Serco has the contract with the Youth Justice Board to transport children to and from secure training centres and secure children’s homes. A parliamentary question found that YJB-contracted escorts had used handcuffs on children 1,395 times between January 2010 and September 2013.

In December 2015, there were 105 children in secure children’s homes who had been sentenced or remanded by the courts.

Further child safety concerns in custody

Data released today by the Ministry of Justice and the Youth Justice Board shows a 32% increase in children in custody requiring hospital treatment after being assaulted, self-harming or restraint.

In 2013/2014, 44 children were taken to hospital after assault (28), self-harm (13) and restraint (3).

This increased to 58 in 2014/2015, with 31 children requiring hospital treatment after being assaulted; 22 after self-harm; and 5 after restraint.

The statistics also show there were 286 restraint incidents involving children lying on the ground with their face to the floor, in three secure training centres and two young offender institutions in 2014/15. Another 196 incidents involved children being restrained whilst lying on their backs on the floor in the five prisons.

In young offender institutions, officers are permitted to restrain children to secure compliance. Restraint to secure compliance was used 243 times in Wetherby young offender institution in 2014/15, and 180 times in Hindley young offender institution.

No data is provided for Hassockfield secure training centre in Durham, where children were detained until November 2014. Data is included for Hindley young offender institution, which ceased holding children in January 2015.

Read the statistics in full here. Chapter 8, entitled behaviour management, includes the data on assaults, self-harm and restraint.

Read the Youth Justice Board’s press release here.

Two reports emphasise the risks (and realities) of rights violations

Two reports released yesterday underline the risks of rights violations in institutional settings.

The first, a leaked report obtained by the BBC, tells of a 17 year-old disabled girl who was living in a residential health setting in Plymouth. She was sedated and flown to an adult setting in Dundee, as she approached her 18th birthday in 2007. The BBC reports that no consent was sought or obtained from the girl, either for the medication or the transfer to Scotland. Her parents were also not consulted. The girl’s advocate opposed the actions but was ignored. Dr Gabriel Scally, the former head of public health in south-west England, fought to get an investigation into the unlawful treatment and was refused a copy of the subsequent report.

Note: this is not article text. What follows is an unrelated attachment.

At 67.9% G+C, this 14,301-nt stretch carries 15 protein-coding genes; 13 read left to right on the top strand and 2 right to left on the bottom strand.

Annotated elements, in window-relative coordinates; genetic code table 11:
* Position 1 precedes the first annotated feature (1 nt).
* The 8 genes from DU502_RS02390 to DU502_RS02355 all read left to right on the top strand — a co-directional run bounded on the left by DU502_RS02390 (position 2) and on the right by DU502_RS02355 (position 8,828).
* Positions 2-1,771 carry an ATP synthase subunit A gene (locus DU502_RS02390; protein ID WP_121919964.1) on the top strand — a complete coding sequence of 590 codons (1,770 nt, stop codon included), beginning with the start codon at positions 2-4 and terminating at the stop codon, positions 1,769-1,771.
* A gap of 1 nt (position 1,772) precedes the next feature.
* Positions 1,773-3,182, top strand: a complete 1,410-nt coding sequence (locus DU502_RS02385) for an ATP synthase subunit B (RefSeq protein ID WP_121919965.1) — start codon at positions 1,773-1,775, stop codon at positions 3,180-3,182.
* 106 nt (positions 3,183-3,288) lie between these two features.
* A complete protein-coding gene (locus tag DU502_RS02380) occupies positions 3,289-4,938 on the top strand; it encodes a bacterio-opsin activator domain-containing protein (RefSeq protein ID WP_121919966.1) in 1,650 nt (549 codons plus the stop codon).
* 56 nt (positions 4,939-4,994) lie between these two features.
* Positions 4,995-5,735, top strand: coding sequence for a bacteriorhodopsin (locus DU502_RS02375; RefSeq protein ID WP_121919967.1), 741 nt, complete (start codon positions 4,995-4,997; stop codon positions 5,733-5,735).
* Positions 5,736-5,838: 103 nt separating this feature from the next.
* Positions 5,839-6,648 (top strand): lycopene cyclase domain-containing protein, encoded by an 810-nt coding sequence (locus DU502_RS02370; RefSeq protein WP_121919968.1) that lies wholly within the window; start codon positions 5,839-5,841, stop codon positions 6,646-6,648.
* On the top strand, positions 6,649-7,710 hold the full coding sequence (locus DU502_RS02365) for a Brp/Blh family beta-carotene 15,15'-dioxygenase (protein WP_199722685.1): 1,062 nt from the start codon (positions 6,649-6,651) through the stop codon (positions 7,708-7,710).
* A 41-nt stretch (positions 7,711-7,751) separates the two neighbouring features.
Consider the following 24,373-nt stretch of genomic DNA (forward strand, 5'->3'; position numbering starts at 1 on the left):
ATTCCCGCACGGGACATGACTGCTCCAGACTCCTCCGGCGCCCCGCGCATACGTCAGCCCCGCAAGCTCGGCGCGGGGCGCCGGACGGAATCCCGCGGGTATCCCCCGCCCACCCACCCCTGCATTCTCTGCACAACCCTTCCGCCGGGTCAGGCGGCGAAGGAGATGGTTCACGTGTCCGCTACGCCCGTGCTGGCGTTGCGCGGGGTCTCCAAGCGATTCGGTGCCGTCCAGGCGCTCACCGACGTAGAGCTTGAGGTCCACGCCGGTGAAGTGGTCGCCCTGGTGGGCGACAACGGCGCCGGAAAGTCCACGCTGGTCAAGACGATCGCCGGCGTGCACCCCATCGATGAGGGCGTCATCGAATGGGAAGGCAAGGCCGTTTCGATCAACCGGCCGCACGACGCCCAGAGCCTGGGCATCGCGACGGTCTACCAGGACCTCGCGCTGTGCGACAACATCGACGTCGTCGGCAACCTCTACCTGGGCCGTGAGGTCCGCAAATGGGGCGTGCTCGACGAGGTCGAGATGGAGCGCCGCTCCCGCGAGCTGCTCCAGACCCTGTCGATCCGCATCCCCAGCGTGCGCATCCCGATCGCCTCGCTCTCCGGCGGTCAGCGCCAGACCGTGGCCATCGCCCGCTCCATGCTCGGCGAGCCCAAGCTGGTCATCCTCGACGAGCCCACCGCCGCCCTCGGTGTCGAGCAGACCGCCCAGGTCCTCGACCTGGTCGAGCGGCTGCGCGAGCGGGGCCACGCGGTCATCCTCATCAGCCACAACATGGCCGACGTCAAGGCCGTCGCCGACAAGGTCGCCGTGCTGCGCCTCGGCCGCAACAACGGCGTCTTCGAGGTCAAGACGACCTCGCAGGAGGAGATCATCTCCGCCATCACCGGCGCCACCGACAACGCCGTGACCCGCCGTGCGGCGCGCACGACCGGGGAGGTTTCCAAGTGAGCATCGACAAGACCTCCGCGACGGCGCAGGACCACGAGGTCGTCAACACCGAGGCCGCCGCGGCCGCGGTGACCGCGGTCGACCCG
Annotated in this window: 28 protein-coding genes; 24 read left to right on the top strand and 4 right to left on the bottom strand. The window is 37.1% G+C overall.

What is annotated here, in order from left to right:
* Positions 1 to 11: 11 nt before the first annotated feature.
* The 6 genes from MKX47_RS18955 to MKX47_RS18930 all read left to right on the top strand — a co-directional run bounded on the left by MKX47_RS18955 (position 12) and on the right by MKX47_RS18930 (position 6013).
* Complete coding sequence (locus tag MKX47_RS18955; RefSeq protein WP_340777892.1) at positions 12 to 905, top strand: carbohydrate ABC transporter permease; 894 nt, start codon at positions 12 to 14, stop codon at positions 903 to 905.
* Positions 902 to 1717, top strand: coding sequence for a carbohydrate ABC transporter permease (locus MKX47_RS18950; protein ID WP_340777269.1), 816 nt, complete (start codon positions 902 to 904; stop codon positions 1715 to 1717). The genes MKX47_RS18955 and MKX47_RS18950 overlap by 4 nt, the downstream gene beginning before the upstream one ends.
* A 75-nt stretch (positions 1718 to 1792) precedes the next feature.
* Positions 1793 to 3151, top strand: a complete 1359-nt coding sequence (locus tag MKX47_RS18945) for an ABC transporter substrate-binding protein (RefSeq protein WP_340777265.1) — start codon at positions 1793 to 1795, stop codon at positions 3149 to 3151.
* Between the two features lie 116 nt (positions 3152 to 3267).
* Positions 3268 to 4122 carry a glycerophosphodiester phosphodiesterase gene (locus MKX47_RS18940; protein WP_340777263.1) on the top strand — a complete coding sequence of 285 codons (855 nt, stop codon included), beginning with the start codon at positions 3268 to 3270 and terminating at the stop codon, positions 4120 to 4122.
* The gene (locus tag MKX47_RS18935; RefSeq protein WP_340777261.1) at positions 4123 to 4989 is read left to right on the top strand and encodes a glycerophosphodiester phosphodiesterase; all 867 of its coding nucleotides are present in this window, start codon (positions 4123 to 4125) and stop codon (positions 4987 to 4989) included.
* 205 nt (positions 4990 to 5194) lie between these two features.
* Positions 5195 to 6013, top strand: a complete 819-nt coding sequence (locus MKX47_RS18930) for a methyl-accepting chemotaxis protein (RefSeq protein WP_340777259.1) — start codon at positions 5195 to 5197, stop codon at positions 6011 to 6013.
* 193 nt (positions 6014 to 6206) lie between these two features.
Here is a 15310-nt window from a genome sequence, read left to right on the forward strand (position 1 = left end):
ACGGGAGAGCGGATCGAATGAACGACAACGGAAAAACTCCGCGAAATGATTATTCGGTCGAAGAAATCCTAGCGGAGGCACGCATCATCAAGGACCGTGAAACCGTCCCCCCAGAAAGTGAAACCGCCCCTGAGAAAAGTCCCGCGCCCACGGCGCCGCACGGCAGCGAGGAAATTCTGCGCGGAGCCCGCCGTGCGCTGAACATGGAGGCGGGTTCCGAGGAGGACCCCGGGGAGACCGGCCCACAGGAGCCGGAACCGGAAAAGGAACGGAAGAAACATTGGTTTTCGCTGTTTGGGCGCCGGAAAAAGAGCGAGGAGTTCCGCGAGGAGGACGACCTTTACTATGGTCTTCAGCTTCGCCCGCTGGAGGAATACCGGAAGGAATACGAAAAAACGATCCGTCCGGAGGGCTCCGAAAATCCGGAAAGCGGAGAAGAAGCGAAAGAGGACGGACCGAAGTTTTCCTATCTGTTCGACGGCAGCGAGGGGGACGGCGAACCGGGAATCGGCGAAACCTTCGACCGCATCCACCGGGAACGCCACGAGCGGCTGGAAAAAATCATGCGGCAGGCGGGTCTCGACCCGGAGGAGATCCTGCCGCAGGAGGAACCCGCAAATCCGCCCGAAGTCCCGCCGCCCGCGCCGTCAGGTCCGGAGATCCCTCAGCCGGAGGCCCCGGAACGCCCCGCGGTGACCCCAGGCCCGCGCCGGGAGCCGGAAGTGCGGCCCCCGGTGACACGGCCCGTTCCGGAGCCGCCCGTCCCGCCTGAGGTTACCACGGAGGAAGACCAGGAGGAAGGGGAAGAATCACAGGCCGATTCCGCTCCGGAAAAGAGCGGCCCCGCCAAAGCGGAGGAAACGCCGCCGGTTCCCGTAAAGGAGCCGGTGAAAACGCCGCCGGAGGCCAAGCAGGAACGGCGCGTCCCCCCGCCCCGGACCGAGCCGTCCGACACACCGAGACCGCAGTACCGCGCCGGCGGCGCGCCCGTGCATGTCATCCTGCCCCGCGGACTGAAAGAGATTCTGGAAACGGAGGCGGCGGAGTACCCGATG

No information is contained in the BBC news piece about any recommendations the report may have made about wider implications for policy and practice. Clearly this case raises questions about the power of advocates to take action to defend the rights of children when there is an immediate threat of violation.

The second report was published by the prisons inspectorate and is a review of the Minimising and Managing Physical Restraint (MMPR) system introduced in secure training centres from 2013 and due to be used in all young offender institutions by July 2016. As the chief inspector of prisons explains in his introduction, MMPR was developed following the restraint-related deaths of two boys, Gareth Myatt and Adam Rickwood, in secure training centres in 2004. The review found:

  • Prison officers in young offender institutions regularly inflict severe pain as a form of restraint. These techniques would only be lawful in extreme situations, yet the inspectorate found “pain used for non-compliance and failure to obey staff instructions immediately. In one use of force record, the reason for use of pain was recorded as ‘refusal to move back to cell. Needed to move [child] to continue with the regime’.”

    Another shocking case concerns a child with a broken wrist (inspectors don’t say whether the injury occurred during restraint). The boy was threatened with pain because he refused to follow orders. Inspectors concluded, “Poor recording and unclear CCTV footage meant that we were unable to verify if a pain-inducing technique was actually used on the boy.”

    Spot checks on general restraint records revealed that pain had been used more times than the prisons had officially recorded.

  • Frequent reports of children struggling to breathe during restraint, with some staff sceptical that children are telling the truth when they complain of being unable to breathe. The report reminds readers that Gareth told the three officers holding him down that he couldn’t breathe. They refused to believe him, retorting: “If you can talk, you can breathe” and Gareth died within minutes.
  • “Several examples” of children having all of their clothes removed whilst being restrained. A case study graphically highlights the assault on children’s dignity: “One boy we spoke to was restrained after threatening staff with a broken plastic knife. Once staff had restrained him and taken the knife, he was moved to a special cell and asked to remove his clothes: ‘When they got me to the special cell they asked me to take my clothes off. I said I would … They took me straight to the floor, before I had a chance to do it myself. Someone put a knee in my back, which did hurt a lot. They took my shirt off completely, then my trousers, boxers and shoes. They chucked a jumper on me to cover my bum.’”
  • “Dangerous examples” of restraint being used on children with medical or other conditions. Inspectors report that, “In general, staff were unfamiliar with the content of [individual restraint] plans; this was a serious oversight that could have led to significant injuries.”
  • Girls being restrained in a way which evokes past abuse. For example, one girl reported, “‘One member of staff grabbed my neck and then others pushed me to the ground and held me there telling me to calm down. While I was on the floor a male member of staff was holding my head almost between his knees. I have been sexually abused in the past so you can imagine how that made me feel. I was terrified.’”